• Vol. 2 - Walter Crockett of Wythe vs. Gordon Cloyd and others--O. S. 33; N. S. 11--Bill filed 9th July, 1798. James McCorkle and Wm. Christian, partners in 1775, gave their bond with Walter Crockett as sureties. McCorkle is dead, leaving heiresses Peggy Adams, wife of William Adams and Rebecca Thompson, wife of Andrew Thompson. Copy of deed William Christian and Anne to James McCorkle, dated 16th August, 1784, and proved in Montgomery County 25th August, 1784. Copy of will of James McCorkle of Montgomery County, dated 5th February, 1794, proved in Montgomery May Court, 1794. Niece Margaret McCorkle, wife of William Adams. Nieces Martha and Rebecca McCorkle. Tract called Dunkard Bottom. Martha McCorkle, widow of brother William McCorkle. Martha and William were parents of three nieces above. Devise to Robert Currin, Jr., son of Robert. Depositions in Winchester, 29th June, 1805. Michael Switzer 25 years old. Paul Kauffman 23 or 24 years old. Michael Houseman aged 28. Conrad Cutliff aged 19 (Gotlieb?). Francis Cutliff aged 61.

Information on William Christian

In 1774 William Christian and friend James McCorkle agreed on an operation of a store at New Dublin. This partnership was to last until 1776. In the spring and summer of 1774, William was a colonel of the Fincastle County troops and prepared for action against the Indians. In the summer of 1784 William Christian and his wife Annie moved to Kentucky where he received a military grant and where his father had claimed lands. William sold 400 acres of the Dunkard's Bottomland to James McCorkle that year. [Source "Dunkard's Bottom" Historical Marker:]

Among the manuscripts collected by Grigsby are letters documenting the migration of members of the Christian family from southwestern Virginia to Kentucky shortly after the American Revolution. Letters, 1784–1789, to Elizabeth (Stark) Christian (d. 1789) in Botetourt County, Va., from her son William Christian (1743–1786); his wife, Ann (Henry) Christian (d. 1790); and their brother-in-law, Caleb Wallace (1742–1814), discuss the move, family members and slaves in Kentucky, economic prospects, and Indians (section 129). Correspondence, 1760–1795, of another of Elizabeth Christian's sons-in-law, William Fleming (1728–1795) of Botetourt County, is primarily with Caleb Wallace regarding economic activities (section 132). Letters, 1772–1797, to Anne (Christian) Fleming of Botetourt County are chiefly from her sister-in-law Ann (Henry) Christian in Kentucky and discuss conditions there (section 133). [Source:]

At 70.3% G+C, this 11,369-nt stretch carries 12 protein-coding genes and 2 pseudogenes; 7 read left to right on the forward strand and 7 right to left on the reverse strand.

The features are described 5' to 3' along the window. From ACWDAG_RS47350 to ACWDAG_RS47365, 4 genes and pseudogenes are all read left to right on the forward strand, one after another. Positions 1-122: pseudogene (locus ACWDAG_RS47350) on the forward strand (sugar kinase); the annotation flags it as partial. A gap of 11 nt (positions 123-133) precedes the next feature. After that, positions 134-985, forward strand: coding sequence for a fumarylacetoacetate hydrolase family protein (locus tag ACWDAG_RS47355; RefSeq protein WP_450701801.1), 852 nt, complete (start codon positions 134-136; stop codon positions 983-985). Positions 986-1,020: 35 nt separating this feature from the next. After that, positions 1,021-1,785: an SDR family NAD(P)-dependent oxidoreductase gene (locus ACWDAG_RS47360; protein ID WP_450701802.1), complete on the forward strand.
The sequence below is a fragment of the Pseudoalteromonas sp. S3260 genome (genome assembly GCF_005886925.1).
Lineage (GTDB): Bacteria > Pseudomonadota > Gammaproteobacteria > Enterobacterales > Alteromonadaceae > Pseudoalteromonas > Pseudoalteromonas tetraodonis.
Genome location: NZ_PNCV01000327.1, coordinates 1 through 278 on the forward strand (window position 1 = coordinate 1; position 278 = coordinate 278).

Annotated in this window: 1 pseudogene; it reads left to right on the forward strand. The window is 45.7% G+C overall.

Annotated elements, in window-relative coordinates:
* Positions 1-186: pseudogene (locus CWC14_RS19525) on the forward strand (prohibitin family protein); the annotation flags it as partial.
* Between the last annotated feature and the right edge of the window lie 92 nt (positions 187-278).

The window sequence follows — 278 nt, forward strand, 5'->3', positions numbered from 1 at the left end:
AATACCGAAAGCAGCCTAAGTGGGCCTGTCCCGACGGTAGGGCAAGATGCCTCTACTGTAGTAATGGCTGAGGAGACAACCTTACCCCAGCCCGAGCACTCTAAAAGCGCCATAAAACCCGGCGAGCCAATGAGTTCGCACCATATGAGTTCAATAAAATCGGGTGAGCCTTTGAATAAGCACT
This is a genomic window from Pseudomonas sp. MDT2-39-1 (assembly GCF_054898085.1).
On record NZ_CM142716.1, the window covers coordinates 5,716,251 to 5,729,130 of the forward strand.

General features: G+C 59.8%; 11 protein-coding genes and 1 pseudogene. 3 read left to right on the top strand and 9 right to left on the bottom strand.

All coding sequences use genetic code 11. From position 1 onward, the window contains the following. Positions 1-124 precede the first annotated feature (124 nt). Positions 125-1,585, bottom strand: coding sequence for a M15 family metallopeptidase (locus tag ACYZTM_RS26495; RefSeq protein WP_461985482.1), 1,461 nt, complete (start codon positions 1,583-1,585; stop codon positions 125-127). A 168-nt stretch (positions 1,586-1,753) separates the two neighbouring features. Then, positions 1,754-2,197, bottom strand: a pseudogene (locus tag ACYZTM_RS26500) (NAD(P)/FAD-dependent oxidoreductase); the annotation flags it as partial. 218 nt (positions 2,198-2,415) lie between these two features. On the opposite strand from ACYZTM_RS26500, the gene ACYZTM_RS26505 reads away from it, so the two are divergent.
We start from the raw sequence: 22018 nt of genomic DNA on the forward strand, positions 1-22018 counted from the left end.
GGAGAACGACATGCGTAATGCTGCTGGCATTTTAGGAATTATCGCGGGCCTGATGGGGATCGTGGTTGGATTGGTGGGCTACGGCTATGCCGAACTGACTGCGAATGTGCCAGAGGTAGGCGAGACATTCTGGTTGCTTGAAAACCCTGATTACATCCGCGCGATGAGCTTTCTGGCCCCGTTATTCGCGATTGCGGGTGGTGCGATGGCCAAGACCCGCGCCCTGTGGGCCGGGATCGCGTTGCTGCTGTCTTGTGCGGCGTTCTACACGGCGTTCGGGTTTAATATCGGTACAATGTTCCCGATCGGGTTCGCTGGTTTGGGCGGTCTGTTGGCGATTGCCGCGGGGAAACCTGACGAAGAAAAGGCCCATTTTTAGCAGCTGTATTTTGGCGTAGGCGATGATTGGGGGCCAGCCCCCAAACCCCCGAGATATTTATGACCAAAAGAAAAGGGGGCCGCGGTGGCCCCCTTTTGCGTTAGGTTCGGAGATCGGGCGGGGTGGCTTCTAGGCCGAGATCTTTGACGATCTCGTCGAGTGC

United States Department National Park Service of the Interior OMB NQ 1024-0018 National Register of HisContinuation Sheet Section 8 Page toric Places 5 Black Horse Tavern /Bellvue House and Office, Roanoake, Virginia

Historical Background The 4.15-acres included in the property were originally part of the "Stone House Tract" granted to Israel Christian in 1764 in a section of Botetourt County that would later become Roanoke County. In 1779, Thomas Madison purchased 1,410 acres of this tract from William Christian. Thomas Madison was married to Susannah Henry. sister of Patrick Henry and William Christian's wife, Ann Henry. Thomas Madison, who practiced law, also came from a prominent early Virginia family. He was the son of John Madison of Augusta County, who was a cousin of President James Madison. Thomas Madison's siblings were prominent figures in the settlement of southwest Virginia: two sisters and one brother were married to members of the General Andrew Lewis family; one brother, William, was married to Elizabeth Preston, the daughter of Colonel William Preston of Smithfield Plantation in Montgomery County; and the Reverend James Madison was Bishop of Virginia and president of the College of William and a r y . 'The Black Horse Tavern was established by Thomas Madison as early as 1782 and is cited as one of seven taverns licensed to operate in the area between 1770 and 1800. [Source:]